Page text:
Suspicion is growing among Republican lawmakers that the Defense Department's efforts to move to renewable energy are more about politics than they are about saving lives and boosting security, as officials claim.
The Pentagon's green push -- including outfitting Marines and soldiers with solar gear, testing aircraft and ships on biofuels and building renewable power plants at bases -- won supporters from both sides of the aisle over the past year as leaders drew a clear line between the technologies and military might.
Stories about how solar equipment allowed units in Afghanistan to carry fewer batteries and more ammunition helped prompt eight Republicans and 15 Democrats -- many of whom hold vastly opposing views on national energy policy -- to last summer form the Defense Energy Security Caucus, which aims to educate Congress on military energy issues, including "the strategic value of utilizing sustainable energy" (E&E Daily, July 8, 2011).
And at a subcommittee hearing with the Pentagon's top energy and environment officials last spring, lawmakers were more concerned about where the solar panels being installed at military installations were made than with the policy behind the projects in the first place (E&E Daily, April 14, 2011).
But as election-year politics ramp up and Republicans target the Obama administration for its clean energy programs, especially its investment in failed solar panel manufacturer Solyndra, the military's attempts to move to alternative energy are coming under new scrutiny.
"Obama is hiding new renewable energy bets at the Pentagon, charging our Defense Department with major investments in 'low-emissions economic development' while cutting their budget by $5.1 billion," Catrina Rorke, director of energy policy at the center-right American Action Forum, wrote in a blog post following the Obama administration's budget release last week. "New energy spending is new energy spending, no matter where it happens."
The idea that the administration is using DOD as a more politically palatable vehicle for renewable energy investments is now reverberating across Capitol Hill, even as Pentagon officials flatly deny the allegations.
At a budget hearing last week, Navy Secretary Ray Mabus, the department's most high-profile alternative energy advocate, took volley after volley from Republicans on the House Armed Services Committee. They said that his priorities were misplaced, argued that spending on clean energy was taking money out of more important missions and hinted at a link between the Pentagon's green efforts and the prominence of former Silicon Valley clean-tech investors within the Obama administration.
"You're not the secretary of the energy, you're the secretary of the Navy," said Rep. Randy Forbes (R-Va.), who leads the subcommittee with jurisdiction over military energy and environment issues.
Prime among the lawmakers' complaints was that the military is paying a higher price for some forms of alternative energy at a time when DOD proposes cutting weapons programs and reducing forces in order to meet budget mandates.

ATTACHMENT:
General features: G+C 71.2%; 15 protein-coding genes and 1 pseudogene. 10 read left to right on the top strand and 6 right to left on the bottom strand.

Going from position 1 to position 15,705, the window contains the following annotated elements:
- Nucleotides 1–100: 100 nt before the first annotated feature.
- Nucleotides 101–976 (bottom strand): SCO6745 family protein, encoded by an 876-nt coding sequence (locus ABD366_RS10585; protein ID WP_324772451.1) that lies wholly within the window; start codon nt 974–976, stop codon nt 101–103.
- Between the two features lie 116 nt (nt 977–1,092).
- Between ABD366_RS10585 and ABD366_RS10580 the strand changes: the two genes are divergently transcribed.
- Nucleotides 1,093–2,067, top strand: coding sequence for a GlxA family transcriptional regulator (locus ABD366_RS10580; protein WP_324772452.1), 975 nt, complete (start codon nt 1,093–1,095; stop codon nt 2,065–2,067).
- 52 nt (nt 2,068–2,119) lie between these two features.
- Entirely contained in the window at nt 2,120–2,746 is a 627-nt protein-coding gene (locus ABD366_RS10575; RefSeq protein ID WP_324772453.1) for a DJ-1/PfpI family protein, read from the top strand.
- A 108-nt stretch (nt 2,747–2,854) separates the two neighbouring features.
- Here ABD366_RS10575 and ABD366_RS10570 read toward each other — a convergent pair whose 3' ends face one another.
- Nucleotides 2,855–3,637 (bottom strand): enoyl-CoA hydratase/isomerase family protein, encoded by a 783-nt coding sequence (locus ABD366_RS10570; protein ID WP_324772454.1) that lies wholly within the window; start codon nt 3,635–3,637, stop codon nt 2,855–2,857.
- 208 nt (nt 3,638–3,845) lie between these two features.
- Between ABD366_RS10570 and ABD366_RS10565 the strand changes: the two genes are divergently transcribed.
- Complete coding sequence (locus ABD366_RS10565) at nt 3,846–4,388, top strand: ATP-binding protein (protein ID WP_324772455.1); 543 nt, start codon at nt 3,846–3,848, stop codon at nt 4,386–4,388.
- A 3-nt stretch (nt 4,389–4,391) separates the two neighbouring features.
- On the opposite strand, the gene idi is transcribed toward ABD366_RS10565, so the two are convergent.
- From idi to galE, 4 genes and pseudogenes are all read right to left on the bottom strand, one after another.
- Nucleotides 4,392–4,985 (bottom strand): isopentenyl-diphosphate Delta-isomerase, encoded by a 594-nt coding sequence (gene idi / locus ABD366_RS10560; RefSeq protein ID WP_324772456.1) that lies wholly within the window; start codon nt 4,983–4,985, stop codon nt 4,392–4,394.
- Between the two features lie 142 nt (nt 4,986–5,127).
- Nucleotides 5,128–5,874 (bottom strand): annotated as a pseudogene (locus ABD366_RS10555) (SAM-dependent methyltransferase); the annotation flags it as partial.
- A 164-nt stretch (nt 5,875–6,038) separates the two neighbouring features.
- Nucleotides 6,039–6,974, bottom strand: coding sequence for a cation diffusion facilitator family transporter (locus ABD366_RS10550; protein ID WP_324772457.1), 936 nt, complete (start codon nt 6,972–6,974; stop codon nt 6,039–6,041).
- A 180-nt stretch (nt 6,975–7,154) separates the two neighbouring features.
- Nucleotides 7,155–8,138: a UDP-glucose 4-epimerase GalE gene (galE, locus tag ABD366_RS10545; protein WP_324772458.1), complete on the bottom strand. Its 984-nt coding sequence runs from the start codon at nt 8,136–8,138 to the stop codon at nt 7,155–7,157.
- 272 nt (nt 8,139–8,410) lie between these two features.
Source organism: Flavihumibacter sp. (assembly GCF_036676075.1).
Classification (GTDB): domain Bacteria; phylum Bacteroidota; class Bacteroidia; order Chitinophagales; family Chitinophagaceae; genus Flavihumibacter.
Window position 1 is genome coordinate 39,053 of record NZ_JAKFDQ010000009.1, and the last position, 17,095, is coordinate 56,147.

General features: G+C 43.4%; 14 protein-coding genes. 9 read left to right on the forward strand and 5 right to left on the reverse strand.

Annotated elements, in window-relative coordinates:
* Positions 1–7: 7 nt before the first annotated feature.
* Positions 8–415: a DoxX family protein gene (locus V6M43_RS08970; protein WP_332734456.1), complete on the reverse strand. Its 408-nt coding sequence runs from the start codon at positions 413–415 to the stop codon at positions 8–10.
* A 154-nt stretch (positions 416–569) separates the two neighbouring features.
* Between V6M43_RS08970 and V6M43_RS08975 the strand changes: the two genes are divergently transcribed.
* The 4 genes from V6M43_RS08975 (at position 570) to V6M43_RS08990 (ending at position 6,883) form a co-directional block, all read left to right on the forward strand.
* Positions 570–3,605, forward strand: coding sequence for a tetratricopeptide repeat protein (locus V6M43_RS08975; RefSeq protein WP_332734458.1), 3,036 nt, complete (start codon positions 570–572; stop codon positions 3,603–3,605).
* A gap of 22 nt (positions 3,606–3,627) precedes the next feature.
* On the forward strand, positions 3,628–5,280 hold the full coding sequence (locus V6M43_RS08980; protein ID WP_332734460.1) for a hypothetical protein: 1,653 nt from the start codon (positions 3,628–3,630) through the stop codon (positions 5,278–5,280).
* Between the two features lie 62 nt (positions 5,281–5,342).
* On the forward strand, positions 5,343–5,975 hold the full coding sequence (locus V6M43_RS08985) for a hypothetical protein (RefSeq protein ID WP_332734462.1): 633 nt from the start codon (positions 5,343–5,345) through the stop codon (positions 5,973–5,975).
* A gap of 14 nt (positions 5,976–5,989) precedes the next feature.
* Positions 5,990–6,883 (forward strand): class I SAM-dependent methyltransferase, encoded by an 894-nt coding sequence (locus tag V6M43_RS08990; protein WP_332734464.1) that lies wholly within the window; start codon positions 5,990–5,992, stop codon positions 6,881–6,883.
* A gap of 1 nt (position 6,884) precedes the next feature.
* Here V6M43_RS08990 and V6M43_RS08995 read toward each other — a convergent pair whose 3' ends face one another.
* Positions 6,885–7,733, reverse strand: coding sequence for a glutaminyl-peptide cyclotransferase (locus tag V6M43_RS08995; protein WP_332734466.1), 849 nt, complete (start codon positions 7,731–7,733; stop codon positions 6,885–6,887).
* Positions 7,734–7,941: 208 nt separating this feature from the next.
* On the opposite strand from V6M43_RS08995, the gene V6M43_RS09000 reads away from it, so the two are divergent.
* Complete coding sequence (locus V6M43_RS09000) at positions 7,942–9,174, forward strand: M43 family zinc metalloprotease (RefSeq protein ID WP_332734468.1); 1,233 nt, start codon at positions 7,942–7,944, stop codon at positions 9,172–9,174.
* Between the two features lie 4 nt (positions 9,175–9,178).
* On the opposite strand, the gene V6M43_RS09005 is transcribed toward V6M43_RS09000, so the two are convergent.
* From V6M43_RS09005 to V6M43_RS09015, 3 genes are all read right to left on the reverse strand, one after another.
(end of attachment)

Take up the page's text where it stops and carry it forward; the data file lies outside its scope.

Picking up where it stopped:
"You've bought fuel, blended [bio]fuel for the jets to fly at almost four times the cost of traditional energy," Rep. Mike Conaway (R-Texas) said to Mabus, referring to the $12 million the Navy is paying for 450,000 gallons of advanced biofuel to power a carrier strike group during exercises off the coast of Hawaii this summer (Greenwire, Dec. 5, 2011). "So in order to make up for that difference, will those planes fly a quarter of the time they would have otherwise flown as part of this exercise?"
Mabus countered that the Navy's plans to transition to biofuels are aimed at reducing the military's reliance on foreign suppliers of oil and that studies predict the price will be competitive by 2020, when he aims to have half the service's energy consumption coming from alternative sources.
"I think we would be irresponsible if we did not reduce our dependence on foreign oil and if we did not reduce the price shocks that come with the global oil market," Mabus told Conaway, noting that the department faced an additional $1.1 billion in fuel bills when oil prices spiked last spring.
Pentagon says it's not political
Across the Potomac River from Capitol Hill, the Pentagon's top energy officials say they are baffled by the sudden controversy.
"We were building the policy case and the cost-benefit analysis [for our renewable energy projects] well before anyone in America knew what Solyndra was," said Richard Kidd, deputy assistant secretary of the Army for energy, who is overseeing plans for a major build-out of renewable energy projects on Army bases. "I'm not following any political agenda."
Most of that build-out, in fact, does not show up in the DOD's budget. The military is relying heavily on third-party financing to build solar, wind, geothermal and biomass projects on its bases.
The majority of the $1 billion that DOD requested for energy conservation measures in its fiscal 2013 budget proposal would go to energy efficiency and demand reduction efforts, said Dorothy Robyn, the top official for military bases. Nine percent of the military's energy funds are going to alternative energy programs, she said.
Whereas the Energy Department's much-debated clean-tech programs were aimed at boosting the industry and sparking new technologies, DOD officials insist that their efforts are focused on one thing alone: Finding the best way of powering military missions.
"We like renewable energy ... but the more aggressive stance toward it is linked to the growing concern about the vulnerability of the grid," Robyn said. "How we're doing it and how much we're doing it is very much of a departmental thing."
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